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It depends on where you go. I've seen a couple of European physics departments from the inside, and while you have a lot of mutual back-scratching, office politics, sharp knives and mafias, it does not strike me as crippling.

Politics is an inescapable fact of life in any organisation with more than a couple of handfuls of people and a lifetime of more than a few days. I see no serious evidence that it's any worse in physics than in other communities of similar size.

- Jake

Friends come and go. Enemies accumulate.

by JakeS (JangoSierra 'at' gmail 'dot' com) on Sun Nov 22nd, 2009 at 10:34:50 AM EST
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I see no serious evidence that it's any worse in physics than in other communities of similar size.

From what I hear Astrophysics is pretty bad.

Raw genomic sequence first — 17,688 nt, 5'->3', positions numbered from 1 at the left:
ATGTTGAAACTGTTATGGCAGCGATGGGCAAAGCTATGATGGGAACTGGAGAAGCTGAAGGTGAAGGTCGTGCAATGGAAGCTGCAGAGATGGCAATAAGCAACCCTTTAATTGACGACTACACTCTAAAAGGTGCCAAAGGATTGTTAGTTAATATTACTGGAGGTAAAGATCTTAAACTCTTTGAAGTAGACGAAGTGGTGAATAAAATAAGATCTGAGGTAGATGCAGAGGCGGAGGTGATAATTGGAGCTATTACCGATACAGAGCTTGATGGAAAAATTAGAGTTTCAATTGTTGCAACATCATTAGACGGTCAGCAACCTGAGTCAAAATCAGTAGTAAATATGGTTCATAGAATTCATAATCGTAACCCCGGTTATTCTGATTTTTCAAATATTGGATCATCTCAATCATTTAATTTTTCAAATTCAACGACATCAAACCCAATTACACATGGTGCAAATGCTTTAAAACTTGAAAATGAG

En un viejo país ineficiente, algo así como España entre dos guerras civiles, poseer una casa y poca hacienda y memoria ninguna. -- Gil de Biedma

by Migeru (migeru at eurotrib dot com) on Sun Nov 22nd, 2009 at 10:40:59 AM EST
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I'll have to ask a friend of mine who does an astro ph.d.

My impression is that in Copenhagen the experimental high-energy particle people hold the dubious distinction of being the most nepotistic department. And have held that trophy for at least a generation and a half by now.

Fortunately, it's not like particle physics is very important in the greater scheme of things.

- Jake

Friends come and go. Enemies accumulate.

by JakeS (JangoSierra 'at' gmail 'dot' com) on Sun Nov 22nd, 2009 at 10:55:18 AM EST
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